Metastatic lung cancer: a dreaded diagnosis with high symptom burden and universally fatal outcome.
For the patient we recently cared for alongside the hospitalist and oncologist, it also comes with inevitable readmissions. On the third such hospitalization over a period of 6 months, with the advent of adult respiratory distress syndrome, acute kidney injury, and pancytopenia (thought by oncology to be a new hematologic malignancy), our patient was clearly nearing the end of life.
Yet there we stood hearing the family talk of intubation, dialysis, and even future chemotherapy while the patient required daily infusions of platelets and red cells, experienced delirium, and was unable to wean off bilevel positive airway pressure. This family did not request escalation of treatments. The seemingly endless array of options under discussion were offered to them by well-intentioned, caring physicians.
Evidence-based practice (EBP) has been a driver for much of what we do. Can we say the opposite is equally true? Does EBP govern what we do not offer patients and families, with a similar conviction and frequency? If we are to be successful in reconstructing health care delivery to provide safe, comprehensive care that leaves no one behind, then tending to what is unwanted, unnecessary, and nonbeneficial is a vital part of the strategy.
We propose using the term evidence-based restraint (EBR) as a counterpart to evidence-based practice. Evidence of the harms of overdiagnosis and overtreatment is mounting—leading to efforts such as the Choosing Wisely campaign and the Affordable Care Act’s emphasis on comparative effectiveness research. Yet when faced with a dying patient, many physicians seem compelled to offer treatments that are nonbeneficial at best, demonstrably harmful at worst. Overtreatment is remunerated in multiple ways: financial, personal satisfaction, patient and family appreciation. The harms of overtreatment are not yet widely recognized by health care professionals or laypersons, particularly when erroneously viewed as potentially curative treatment.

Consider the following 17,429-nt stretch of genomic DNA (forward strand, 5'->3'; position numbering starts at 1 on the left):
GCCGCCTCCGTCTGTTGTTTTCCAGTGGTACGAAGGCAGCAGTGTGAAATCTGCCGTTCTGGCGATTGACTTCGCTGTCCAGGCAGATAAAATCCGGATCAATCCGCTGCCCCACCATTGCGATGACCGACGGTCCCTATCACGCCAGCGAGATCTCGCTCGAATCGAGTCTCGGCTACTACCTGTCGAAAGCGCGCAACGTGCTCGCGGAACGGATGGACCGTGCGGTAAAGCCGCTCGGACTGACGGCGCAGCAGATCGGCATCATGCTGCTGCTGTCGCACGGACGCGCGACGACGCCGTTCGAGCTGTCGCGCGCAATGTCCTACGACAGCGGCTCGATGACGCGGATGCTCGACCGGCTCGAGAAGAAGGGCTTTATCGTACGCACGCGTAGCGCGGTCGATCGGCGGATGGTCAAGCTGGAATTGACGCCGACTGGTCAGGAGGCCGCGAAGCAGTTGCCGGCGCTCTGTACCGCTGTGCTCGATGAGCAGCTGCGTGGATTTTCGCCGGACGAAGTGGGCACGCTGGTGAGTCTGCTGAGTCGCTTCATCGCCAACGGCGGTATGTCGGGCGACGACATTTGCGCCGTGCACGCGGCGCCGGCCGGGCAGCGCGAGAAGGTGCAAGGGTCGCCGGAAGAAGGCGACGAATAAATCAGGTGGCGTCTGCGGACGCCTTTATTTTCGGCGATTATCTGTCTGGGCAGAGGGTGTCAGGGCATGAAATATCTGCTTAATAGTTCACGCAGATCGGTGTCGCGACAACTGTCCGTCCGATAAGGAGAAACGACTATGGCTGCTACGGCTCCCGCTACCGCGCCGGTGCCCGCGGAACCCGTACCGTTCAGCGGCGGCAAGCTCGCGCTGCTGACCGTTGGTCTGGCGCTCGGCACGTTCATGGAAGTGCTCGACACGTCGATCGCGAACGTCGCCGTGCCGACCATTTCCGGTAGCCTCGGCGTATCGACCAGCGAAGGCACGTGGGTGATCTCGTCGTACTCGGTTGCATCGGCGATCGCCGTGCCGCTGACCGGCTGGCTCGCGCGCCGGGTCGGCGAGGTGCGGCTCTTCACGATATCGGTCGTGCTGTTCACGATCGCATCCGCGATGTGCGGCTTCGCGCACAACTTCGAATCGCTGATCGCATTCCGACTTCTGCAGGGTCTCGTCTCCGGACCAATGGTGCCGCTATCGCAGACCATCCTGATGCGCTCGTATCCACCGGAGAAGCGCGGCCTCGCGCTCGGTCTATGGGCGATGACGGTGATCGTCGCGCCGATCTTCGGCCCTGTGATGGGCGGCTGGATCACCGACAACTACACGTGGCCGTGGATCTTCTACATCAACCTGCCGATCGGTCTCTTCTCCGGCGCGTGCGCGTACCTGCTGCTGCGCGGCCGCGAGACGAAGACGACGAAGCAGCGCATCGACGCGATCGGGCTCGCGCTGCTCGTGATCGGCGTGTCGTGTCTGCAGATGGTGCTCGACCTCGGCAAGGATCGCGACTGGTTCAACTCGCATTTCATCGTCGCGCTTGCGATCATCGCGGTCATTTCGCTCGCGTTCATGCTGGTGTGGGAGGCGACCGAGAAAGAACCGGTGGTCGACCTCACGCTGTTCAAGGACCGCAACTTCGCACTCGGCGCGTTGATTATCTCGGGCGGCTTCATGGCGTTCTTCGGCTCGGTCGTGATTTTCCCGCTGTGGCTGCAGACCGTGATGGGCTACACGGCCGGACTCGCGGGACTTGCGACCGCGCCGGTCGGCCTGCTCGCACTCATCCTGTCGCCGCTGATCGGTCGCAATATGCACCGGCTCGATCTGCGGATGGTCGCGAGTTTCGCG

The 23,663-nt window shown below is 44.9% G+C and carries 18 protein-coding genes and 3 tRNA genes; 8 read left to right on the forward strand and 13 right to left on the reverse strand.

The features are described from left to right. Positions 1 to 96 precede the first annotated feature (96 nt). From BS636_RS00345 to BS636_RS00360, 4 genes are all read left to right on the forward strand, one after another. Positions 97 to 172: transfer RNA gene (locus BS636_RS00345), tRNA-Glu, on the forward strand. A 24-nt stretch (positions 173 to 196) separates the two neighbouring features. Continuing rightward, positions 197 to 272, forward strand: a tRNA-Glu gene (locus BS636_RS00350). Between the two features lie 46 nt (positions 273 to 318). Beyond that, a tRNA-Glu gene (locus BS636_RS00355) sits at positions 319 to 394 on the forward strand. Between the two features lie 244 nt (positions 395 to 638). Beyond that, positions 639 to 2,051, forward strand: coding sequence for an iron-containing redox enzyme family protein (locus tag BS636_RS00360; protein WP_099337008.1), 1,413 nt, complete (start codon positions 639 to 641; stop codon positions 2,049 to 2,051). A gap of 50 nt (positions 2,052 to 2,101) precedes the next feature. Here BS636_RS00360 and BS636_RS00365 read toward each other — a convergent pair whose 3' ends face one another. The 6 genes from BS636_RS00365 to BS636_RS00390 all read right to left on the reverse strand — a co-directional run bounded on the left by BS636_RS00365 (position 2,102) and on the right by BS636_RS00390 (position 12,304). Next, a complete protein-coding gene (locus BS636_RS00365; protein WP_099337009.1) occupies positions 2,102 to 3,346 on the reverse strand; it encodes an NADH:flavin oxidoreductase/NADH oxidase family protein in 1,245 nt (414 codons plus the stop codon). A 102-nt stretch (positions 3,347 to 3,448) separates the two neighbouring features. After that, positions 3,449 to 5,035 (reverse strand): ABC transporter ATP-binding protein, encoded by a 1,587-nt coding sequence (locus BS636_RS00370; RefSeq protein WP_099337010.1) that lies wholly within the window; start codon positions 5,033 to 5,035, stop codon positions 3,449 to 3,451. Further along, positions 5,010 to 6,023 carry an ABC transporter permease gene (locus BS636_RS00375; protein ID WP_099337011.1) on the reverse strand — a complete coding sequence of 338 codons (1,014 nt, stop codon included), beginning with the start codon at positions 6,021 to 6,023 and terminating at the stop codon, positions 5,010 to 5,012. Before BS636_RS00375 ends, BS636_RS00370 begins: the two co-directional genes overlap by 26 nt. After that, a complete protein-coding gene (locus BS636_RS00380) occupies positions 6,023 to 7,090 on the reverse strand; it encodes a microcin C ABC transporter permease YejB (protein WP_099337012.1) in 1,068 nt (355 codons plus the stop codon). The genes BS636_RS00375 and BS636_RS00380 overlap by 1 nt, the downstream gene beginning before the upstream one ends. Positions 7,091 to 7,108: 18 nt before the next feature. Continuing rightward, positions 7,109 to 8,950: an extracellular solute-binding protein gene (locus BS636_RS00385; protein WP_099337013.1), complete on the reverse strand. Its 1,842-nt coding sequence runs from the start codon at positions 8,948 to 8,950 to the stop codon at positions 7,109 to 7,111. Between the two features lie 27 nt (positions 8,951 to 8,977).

One piece of EBR that is likely to be challenging for all is telling patients and families "no." Health care professionals don’t want to destroy hope even when redirecting hope is a necessity. Conflict is frequently avoided, amicability in provider-patient relationships is strongly desired, and always looming is the possibility of lawsuits should disagreements lead to outcomes that do not meet family expectations. However, if we do not support one another in saying "no," then the engine of change will stall. One example of where to begin is cardiopulmonary resuscitation status. In JAMA, the authors of an opinion piece titled, "Time to Revise the Approach to Determining Cardiopulmonary Resuscitation Status," challenge us by saying that it is "not only ethical, but also imperative, that CPR not be offered" to those deemed to receive no benefit from it (2011;307:917-8). Paths to compassionately resolve patient and family wishes that are misaligned with the evidence include changes in hospital policy, ethics consultation, and a multidisciplinary approach. Additionally, physicians will need training and support for engaging in difficult conversations.
There are brave and bold voices championing EBR and garnering more attention as it surfs the rising tide of the Affordable Care Act. While only 1.5 years old, "Bending the Cost Curve in Cancer Care," a Sounding Board piece from the New England Journal of Medicine by Dr. Thomas J. Smith and Dr. Bruce E. Hillner, is already considered a seminal work (2011; 364:2060-5.)
In their discussion of bending the cost curve in cancer care, they call for restraint in oncologists’ behavior, attitude, and practice that artfully not only curtails spending, but delivers more patient-centered care. Health care systems should be looking to realign incentives to reward oncologists for seeing these adjustments put into action. Similar thought processes around cardiology, critical care, neurology, and other disciplines are currently in development.
Evidence-based restraint will not win the day easily or quickly. With limited resources and a growing population, it is imperative that we seek to provide care that is cost effective and beneficial, and available to all.